Alcohol and consent

consent photo
Keep it respectful and consensual.

Consent starts with a conversation… about alcohol.

Most disclosures of sexualized violence by University students involves the use of alcohol or other substances. This does not mean that alcohol causes sexualized violence but it does mean that alcohol and other substances complicate and make some interactions more difficult to navigate. It can also make those interactions more risky in that they could more easily lead to sexualized violence.

Alcohol tends to lower people's inhibitions which can lead to acting in ways that reflect unconscious biases and/or harmful attitudes and beliefs. Sexualized violence is rooted in societal attitudes and beliefs that are sexist, racist, homophobic, ageist, abelist, transphobic, and/or xenophobic in nature.

What you need to know

When we consume alcohol, our ability to talk about consent and pick up on verbal and non-verbal consent cues changes. If you choose to drink alcohol while hanging out, hooking up, and/or dating, you need to be aware of, and sensitive to, consent cues. This is the responsibility of anyone initiating sexualized contact or activity.

Consent cues are verbal and non-verbal signals that let you know whether someone else is comfortable with what is going on. It is important to be aware of consent cues because not everyone is comfortable explicitly saying “Yes!” or “NO” when they are asked a direct question.

Clear communication is a key ingredient when it comes to intimacy, pleasure and safety, so consider these four things  when you and others are drinking alcohol and asking for consent:

  1. Do you know how someone communicates when they are sober? If not, you won’t know if they are too intoxicated to consent. If you are unsure, always assume the person might be, and stop what you are doing. Otherwise, you risk causing harm.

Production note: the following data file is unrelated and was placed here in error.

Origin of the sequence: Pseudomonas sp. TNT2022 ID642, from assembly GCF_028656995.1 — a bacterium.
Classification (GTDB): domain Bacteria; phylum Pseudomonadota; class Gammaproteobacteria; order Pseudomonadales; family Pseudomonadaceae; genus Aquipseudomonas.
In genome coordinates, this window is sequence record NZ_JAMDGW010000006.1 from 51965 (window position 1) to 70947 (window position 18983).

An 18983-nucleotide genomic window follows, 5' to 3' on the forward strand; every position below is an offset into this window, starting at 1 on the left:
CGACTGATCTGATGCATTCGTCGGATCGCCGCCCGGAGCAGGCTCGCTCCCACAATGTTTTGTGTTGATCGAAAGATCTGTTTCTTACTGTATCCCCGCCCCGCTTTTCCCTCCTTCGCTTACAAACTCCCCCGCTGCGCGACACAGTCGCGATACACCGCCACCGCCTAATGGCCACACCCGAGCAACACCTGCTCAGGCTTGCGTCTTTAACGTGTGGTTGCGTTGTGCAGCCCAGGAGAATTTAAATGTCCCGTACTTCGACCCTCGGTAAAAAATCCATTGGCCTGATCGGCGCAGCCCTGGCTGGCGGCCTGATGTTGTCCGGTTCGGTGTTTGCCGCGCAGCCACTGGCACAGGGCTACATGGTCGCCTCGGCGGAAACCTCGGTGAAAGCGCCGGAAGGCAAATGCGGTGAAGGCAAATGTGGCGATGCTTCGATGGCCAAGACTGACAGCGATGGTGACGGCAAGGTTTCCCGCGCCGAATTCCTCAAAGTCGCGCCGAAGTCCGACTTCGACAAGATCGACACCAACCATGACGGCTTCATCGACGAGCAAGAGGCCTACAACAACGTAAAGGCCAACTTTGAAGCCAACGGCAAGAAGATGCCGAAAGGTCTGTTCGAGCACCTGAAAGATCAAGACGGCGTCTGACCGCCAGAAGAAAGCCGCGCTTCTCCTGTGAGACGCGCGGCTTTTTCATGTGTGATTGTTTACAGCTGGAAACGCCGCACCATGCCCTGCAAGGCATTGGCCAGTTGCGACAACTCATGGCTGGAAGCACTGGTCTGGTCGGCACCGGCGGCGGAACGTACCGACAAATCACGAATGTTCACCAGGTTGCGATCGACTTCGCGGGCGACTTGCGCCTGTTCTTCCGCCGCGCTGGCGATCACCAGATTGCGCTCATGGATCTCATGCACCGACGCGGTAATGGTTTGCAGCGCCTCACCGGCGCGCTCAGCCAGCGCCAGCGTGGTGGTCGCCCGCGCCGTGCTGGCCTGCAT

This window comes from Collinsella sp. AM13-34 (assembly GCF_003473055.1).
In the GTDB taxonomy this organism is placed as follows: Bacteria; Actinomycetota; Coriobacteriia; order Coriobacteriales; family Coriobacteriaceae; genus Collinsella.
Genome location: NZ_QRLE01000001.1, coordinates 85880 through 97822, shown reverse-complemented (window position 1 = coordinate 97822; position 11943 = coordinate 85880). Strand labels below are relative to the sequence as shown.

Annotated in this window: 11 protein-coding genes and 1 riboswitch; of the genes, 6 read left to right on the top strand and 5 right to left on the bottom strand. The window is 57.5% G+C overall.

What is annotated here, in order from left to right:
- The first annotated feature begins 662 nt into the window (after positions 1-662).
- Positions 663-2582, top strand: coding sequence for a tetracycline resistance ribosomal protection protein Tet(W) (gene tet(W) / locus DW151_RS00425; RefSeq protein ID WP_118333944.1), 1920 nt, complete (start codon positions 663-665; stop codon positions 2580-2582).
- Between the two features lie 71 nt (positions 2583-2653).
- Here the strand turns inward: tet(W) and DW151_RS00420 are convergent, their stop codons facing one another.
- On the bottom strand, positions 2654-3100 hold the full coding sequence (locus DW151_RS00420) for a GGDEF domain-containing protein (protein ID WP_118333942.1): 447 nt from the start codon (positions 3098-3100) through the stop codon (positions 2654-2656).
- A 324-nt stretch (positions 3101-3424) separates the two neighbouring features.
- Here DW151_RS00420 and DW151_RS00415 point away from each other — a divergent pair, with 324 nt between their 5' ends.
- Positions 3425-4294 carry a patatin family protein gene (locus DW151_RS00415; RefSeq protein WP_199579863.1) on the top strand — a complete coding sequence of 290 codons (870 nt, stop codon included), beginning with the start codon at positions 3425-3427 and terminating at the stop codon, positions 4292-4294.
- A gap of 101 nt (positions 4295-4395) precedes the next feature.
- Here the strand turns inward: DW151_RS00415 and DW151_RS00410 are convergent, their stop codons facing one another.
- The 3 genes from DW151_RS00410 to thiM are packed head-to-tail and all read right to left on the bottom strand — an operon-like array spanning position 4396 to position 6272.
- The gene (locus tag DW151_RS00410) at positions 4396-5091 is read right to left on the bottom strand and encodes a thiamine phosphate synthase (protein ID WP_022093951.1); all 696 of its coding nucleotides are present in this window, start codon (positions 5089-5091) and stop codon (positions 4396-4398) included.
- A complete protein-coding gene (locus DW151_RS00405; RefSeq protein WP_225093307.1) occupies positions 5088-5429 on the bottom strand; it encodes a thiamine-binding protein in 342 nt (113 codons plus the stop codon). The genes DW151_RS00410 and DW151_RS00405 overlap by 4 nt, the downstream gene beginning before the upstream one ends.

2. Your ability to pick up on consent cues decreases the more you drink alcohol. This means you might misread someone’s intentions, or worse, you might cause harm.
  3. Consent is an ongoing conversation. You need consent for every aspect of your interactions with others - from asking them out, to where they want to go, to if you can kiss them or spend the night with them.
  4. Anyone who is incapacitated – slurring, swaying, stumbling, not making sense, unable to hold their head up or passed out – is unable to consent. Period.

Cues that there is no consent and you should STOP!

Verbal cues can sound like:

  • I don’t know.
  • I’m not sure how I feel …
  • I’ve never really done that …
  • Ummm, maybe, ok I guess …
  • I didn’t like that last time …
  • NO, that’s not ok, not cool.
  • Stop, quit, get off me, get out of here …
  • I don’t want to do this any more.
  • That hurts.
  • I need a break.

Non-verbal cues can look like:

  • Unresponsive or silent
  • Seems distracted
  • Becomes rigid or tenses up
  • Sharp and sudden deep breath
  • Sudden changes – no longer making eye contact
  • Avoiding eye contacting or looking away
  • Pushing someone away
  • Avoiding touch or moving away
  • Crying, looking sad/fearful, shaking head no
  • Freezing, or just laying there

Cues that you can KEEP GOING!

Verbal cues can sound like:

  • Yes!, I’m sure, I want to …
  • I want you/to …
  • That feels good.
  • Keep going/doing that.
  • I am so into you/that.

Non-verbal cues can look like:

  • Direct eye contact
  • Reciprocal sexual acts, pulling someone closer
  • Nodding yes
  • Laughter or smiling paired with other cues
  • Relaxed, open body language